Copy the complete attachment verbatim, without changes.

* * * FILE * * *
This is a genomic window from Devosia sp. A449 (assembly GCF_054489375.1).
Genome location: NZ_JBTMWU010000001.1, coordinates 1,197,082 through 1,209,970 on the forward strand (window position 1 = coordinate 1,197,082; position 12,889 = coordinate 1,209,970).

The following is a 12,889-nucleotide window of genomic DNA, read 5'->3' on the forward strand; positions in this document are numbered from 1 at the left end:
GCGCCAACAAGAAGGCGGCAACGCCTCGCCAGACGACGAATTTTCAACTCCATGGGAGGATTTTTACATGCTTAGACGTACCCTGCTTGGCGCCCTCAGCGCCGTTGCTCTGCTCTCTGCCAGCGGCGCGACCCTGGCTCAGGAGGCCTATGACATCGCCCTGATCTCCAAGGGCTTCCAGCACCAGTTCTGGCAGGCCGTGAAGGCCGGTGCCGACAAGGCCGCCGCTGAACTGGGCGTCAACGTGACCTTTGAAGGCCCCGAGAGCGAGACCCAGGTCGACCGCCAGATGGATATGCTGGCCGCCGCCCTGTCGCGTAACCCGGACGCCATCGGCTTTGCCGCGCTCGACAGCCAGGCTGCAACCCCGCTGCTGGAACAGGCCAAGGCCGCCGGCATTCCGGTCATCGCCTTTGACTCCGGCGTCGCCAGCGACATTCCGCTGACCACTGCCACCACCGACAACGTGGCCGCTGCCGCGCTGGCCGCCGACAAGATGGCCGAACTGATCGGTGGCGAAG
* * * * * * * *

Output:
This is a genomic window from Devosia sp. A449 (assembly GCF_054489375.1).
Genome location: NZ_JBTMWU010000001.1, coordinates 1,197,082 through 1,209,970 on the forward strand (window position 1 = coordinate 1,197,082; position 12,889 = coordinate 1,209,970).

The following is a 12,889-nucleotide window of genomic DNA, read 5'->3' on the forward strand; positions in this document are numbered from 1 at the left end:
GCGCCAACAAGAAGGCGGCAACGCCTCGCCAGACGACGAATTTTCAACTCCATGGGAGGATTTTTACATGCTTAGACGTACCCTGCTTGGCGCCCTCAGCGCCGTTGCTCTGCTCTCTGCCAGCGGCGCGACCCTGGCTCAGGAGGCCTATGACATCGCCCTGATCTCCAAGGGCTTCCAGCACCAGTTCTGGCAGGCCGTGAAGGCCGGTGCCGACAAGGCCGCCGCTGAACTGGGCGTCAACGTGACCTTTGAAGGCCCCGAGAGCGAGACCCAGGTCGACCGCCAGATGGATATGCTGGCCGCCGCCCTGTCGCGTAACCCGGACGCCATCGGCTTTGCCGCGCTCGACAGCCAGGCTGCAACCCCGCTGCTGGAACAGGCCAAGGCCGCCGGCATTCCGGTCATCGCCTTTGACTCCGGCGTCGCCAGCGACATTCCGCTGACCACTGCCACCACCGACAACGTGGCCGCTGCCGCGCTGGCCGCCGACAAGATGGCCGAACTGATCGGTGGCGAAG